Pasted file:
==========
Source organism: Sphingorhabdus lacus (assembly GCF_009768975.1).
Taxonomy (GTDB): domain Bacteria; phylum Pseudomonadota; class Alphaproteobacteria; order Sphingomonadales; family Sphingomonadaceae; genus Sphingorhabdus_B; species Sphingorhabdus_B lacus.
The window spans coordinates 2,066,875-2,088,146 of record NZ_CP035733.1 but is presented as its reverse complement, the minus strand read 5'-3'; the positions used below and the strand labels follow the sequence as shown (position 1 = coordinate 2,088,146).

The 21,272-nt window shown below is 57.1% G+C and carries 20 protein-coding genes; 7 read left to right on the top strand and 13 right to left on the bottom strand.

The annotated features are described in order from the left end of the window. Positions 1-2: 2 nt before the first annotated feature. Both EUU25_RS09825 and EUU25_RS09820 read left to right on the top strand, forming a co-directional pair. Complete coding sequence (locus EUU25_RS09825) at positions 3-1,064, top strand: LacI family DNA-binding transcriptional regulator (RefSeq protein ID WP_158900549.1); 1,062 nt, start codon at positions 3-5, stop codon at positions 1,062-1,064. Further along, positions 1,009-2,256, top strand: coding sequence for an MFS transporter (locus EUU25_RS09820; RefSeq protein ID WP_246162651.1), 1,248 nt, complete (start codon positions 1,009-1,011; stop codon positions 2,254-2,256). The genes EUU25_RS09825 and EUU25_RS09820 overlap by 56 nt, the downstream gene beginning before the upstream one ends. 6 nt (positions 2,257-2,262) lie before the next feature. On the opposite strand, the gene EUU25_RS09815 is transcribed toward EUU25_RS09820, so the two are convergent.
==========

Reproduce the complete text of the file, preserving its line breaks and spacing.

Source organism: Sphingorhabdus lacus (assembly GCF_009768975.1).
Taxonomy (GTDB): domain Bacteria; phylum Pseudomonadota; class Alphaproteobacteria; order Sphingomonadales; family Sphingomonadaceae; genus Sphingorhabdus_B; species Sphingorhabdus_B lacus.
The window spans coordinates 2,066,875-2,088,146 of record NZ_CP035733.1 but is presented as its reverse complement, the minus strand read 5'-3'; the positions used below and the strand labels follow the sequence as shown (position 1 = coordinate 2,088,146).

The 21,272-nt window shown below is 57.1% G+C and carries 20 protein-coding genes; 7 read left to right on the top strand and 13 right to left on the bottom strand.

The annotated features are described in order from the left end of the window. Positions 1-2: 2 nt before the first annotated feature. Both EUU25_RS09825 and EUU25_RS09820 read left to right on the top strand, forming a co-directional pair. Complete coding sequence (locus EUU25_RS09825) at positions 3-1,064, top strand: LacI family DNA-binding transcriptional regulator (RefSeq protein ID WP_158900549.1); 1,062 nt, start codon at positions 3-5, stop codon at positions 1,062-1,064. Further along, positions 1,009-2,256, top strand: coding sequence for an MFS transporter (locus EUU25_RS09820; RefSeq protein ID WP_246162651.1), 1,248 nt, complete (start codon positions 1,009-1,011; stop codon positions 2,254-2,256). The genes EUU25_RS09825 and EUU25_RS09820 overlap by 56 nt, the downstream gene beginning before the upstream one ends. 6 nt (positions 2,257-2,262) lie before the next feature. On the opposite strand, the gene EUU25_RS09815 is transcribed toward EUU25_RS09820, so the two are convergent.